The godfather of First Person Shooters, Wolfenstein 3D, turns 20 years old this month. In celebration, Bethesda has released a free browser version of Carmack and company’s classic.
The browser version is available here through Bethesda’s official website. A version for iPhone, iPod Touch, and iPad called Wolfenstein 3D Classic Platinum will be available for free for a limited time. Below our a few details on the game’s once incredible engine taken from its Wiki Page.
“To render the walls in pseudo-3D, the game uses ray casting. This method emits one ray for each column of pixels, checks if it intersects a wall, and draws textures on the screen accordingly, creating a one dimensional depth buffer against which to clip the scaled sprites that represent enemies, powerups, and props.
Before Wolfenstein 3D, the technology had already been used by id Software in 1991 to create Hovertank 3D and Catacomb 3-D for Softdisk. Other games using the Wolfenstein 3D game engine or derivatives of it were also produced, including Blake Stone, Corridor 7: Alien Invasion, Operation Body Count, Super 3D Noah’s Ark, Rise of the Triad, and Hellraiser, an unreleased Color Dreams game planned for the PC and the Nintendo Entertainment System.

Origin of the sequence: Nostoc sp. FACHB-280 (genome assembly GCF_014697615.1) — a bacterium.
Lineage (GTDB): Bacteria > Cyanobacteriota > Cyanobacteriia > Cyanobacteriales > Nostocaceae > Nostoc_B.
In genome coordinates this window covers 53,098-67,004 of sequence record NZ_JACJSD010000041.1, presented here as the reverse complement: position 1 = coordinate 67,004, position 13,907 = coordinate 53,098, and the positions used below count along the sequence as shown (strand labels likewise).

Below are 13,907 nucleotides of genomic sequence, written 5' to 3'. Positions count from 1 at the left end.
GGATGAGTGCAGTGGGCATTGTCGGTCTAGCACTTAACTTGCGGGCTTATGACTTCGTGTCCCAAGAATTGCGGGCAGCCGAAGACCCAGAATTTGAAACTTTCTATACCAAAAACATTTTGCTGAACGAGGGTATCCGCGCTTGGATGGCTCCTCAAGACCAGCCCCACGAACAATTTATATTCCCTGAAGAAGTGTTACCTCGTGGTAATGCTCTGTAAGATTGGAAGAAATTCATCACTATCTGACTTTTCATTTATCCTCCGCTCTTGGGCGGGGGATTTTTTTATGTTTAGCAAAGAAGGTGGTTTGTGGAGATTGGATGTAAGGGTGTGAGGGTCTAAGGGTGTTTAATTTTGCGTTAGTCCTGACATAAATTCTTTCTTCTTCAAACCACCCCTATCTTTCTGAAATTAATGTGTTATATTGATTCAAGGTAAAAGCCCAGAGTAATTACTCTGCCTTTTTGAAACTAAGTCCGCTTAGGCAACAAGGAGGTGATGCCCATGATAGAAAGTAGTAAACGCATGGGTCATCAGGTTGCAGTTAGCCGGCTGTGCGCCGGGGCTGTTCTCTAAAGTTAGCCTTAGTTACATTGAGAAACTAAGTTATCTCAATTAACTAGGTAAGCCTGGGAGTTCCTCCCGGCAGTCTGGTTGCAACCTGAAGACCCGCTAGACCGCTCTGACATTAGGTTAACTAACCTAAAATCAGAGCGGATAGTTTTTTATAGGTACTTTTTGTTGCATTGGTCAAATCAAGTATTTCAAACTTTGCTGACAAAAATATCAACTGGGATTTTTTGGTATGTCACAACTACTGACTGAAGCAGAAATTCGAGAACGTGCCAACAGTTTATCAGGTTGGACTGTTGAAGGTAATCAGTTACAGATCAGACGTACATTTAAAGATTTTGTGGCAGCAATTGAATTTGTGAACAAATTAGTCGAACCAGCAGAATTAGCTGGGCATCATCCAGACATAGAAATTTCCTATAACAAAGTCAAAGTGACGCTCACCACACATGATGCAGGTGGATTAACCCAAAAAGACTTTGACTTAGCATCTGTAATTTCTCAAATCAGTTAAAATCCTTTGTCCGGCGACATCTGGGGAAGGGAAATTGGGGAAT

According to id Software programmer John Carmack, the game’s engine was inspired by a technology demo of Looking Glass Studios’ and Origin Systems’s first-person role-playing video game, Ultima Underworld: The Stygian Abyss from 1991. Carmack claimed he could make a faster renderer. In this he was successful. The Wolfenstein engine lacks many features present in the Underworld engine, such as ceiling or floor height changes, sloped floors and lighting, but it ran well on relatively weak hardware.
The secret behind engine’s performance is vertical scanline scaling algorithm. Unlike later engines and hardware rasterizers, the texture coordinate for the pixel is not calculated at runtime. Instead, a fixed set of several hundred rendering functions is generated during game startup (or viewport size change) where all memory offsets are fixed. To keep the number of these procedures small, height is quantized, which can be easily seen when player is close to the wall, but not looking at it at a right angle.”